The final local government finance settlement for 2018/2019 is due to be announced on Wednesday (7 February).
It comes days after Northamptonshire County Council announced an immediate ban on spending.
Northamptonshire County Council became the first local authority in 20 years to issue a Section 114 notice on Friday (2 February).
It means no new expenditure is permitted, with the exception of statutory services for safeguarding vulnerable people.
Other local authorities are also under pressure.
The Rural Services Network has repeatedly called for a fairer funding system for rural local authorities which often face higher costs to deliver services.
Rural local authorities are set to lose one third of their central government funding, it has warned.
If confirmed, the move will pile further pressure on already over-stretched public services, said RSN chief executive Graham Biggs.
Senior RSN representatives have held high-level talks with government representatives to discuss the provisional finance settlement.
Rural and urban
Under the original Four-Year Final Local Government Settlement, rural areas were set to lose over 31% of their central Government funding, while urban areas would lose just 22%.
But the recently announced Provisional Local Government Finance Settlement for 2018-19 made the situation even worse.
Mr Biggs said: "Rural residents get a really rough deal. On average, they earn less than their urban counterparts and pay more in council tax – but receive less government grant and receive fewer services which cost those residents more to access."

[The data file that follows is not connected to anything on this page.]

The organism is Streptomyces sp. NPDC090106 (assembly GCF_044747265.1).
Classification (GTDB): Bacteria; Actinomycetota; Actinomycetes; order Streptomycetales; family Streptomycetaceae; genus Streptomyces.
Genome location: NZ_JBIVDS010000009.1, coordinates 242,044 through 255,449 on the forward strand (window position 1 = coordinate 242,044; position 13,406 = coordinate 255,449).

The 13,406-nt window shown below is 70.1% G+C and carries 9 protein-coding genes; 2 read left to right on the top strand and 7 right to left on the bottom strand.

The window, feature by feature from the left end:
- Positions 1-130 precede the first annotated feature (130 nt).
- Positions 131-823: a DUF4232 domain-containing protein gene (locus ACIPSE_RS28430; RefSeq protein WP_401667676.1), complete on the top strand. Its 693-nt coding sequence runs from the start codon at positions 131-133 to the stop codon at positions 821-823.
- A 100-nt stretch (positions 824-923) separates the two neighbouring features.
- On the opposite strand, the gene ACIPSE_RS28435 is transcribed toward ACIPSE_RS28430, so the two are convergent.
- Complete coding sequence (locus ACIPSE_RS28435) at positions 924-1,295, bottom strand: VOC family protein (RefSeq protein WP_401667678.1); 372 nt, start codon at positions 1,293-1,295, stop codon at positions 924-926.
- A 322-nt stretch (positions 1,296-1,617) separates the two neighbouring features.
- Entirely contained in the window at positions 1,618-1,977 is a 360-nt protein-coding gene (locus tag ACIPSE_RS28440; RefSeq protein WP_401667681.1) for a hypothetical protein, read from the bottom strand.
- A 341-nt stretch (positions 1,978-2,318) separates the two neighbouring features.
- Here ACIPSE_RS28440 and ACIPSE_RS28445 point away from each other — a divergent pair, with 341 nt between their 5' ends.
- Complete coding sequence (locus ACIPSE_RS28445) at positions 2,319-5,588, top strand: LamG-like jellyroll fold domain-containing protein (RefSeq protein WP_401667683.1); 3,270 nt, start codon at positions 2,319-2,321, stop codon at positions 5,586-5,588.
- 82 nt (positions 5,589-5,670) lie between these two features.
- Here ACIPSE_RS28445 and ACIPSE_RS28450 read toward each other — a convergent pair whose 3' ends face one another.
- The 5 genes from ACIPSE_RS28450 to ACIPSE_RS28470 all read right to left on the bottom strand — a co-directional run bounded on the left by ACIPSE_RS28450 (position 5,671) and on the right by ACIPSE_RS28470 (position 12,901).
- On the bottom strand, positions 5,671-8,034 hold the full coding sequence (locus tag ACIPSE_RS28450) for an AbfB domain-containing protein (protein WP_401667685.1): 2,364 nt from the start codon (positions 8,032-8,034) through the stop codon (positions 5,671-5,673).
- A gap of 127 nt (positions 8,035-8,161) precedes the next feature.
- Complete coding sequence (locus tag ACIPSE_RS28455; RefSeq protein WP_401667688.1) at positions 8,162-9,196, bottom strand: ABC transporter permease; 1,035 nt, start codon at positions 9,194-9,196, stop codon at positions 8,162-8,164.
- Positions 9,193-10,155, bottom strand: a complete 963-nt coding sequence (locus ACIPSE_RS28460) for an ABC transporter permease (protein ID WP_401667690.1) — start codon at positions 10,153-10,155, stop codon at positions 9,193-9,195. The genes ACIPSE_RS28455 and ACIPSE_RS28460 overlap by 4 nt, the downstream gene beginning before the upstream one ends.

Shrewsbury MP Daniel Kawczynski raised the issue of fairer rural funding in the House of Commons last Wednesday (31 January).
"A group of us from the shire counties are very concerned that there is not enough money for rural counties like ours, where adult social care costs are spiralling out of control," he said.
"My own county is facing a black hole of £10m because of adult social care costs.
"What message should I take back to the leader of my council?
Cabinet minister David Lidington responded by saying that the government haD made an extra £2 billion of funding available to local authorities for social care.
He added: "Obviously, local authorities are currently deciding whether to use the more flexible precepting powers they have in respect of social care.|
Mr Lidington urged Mr Kawczynski to continue talking to government ministers about the situation in Shropshire.
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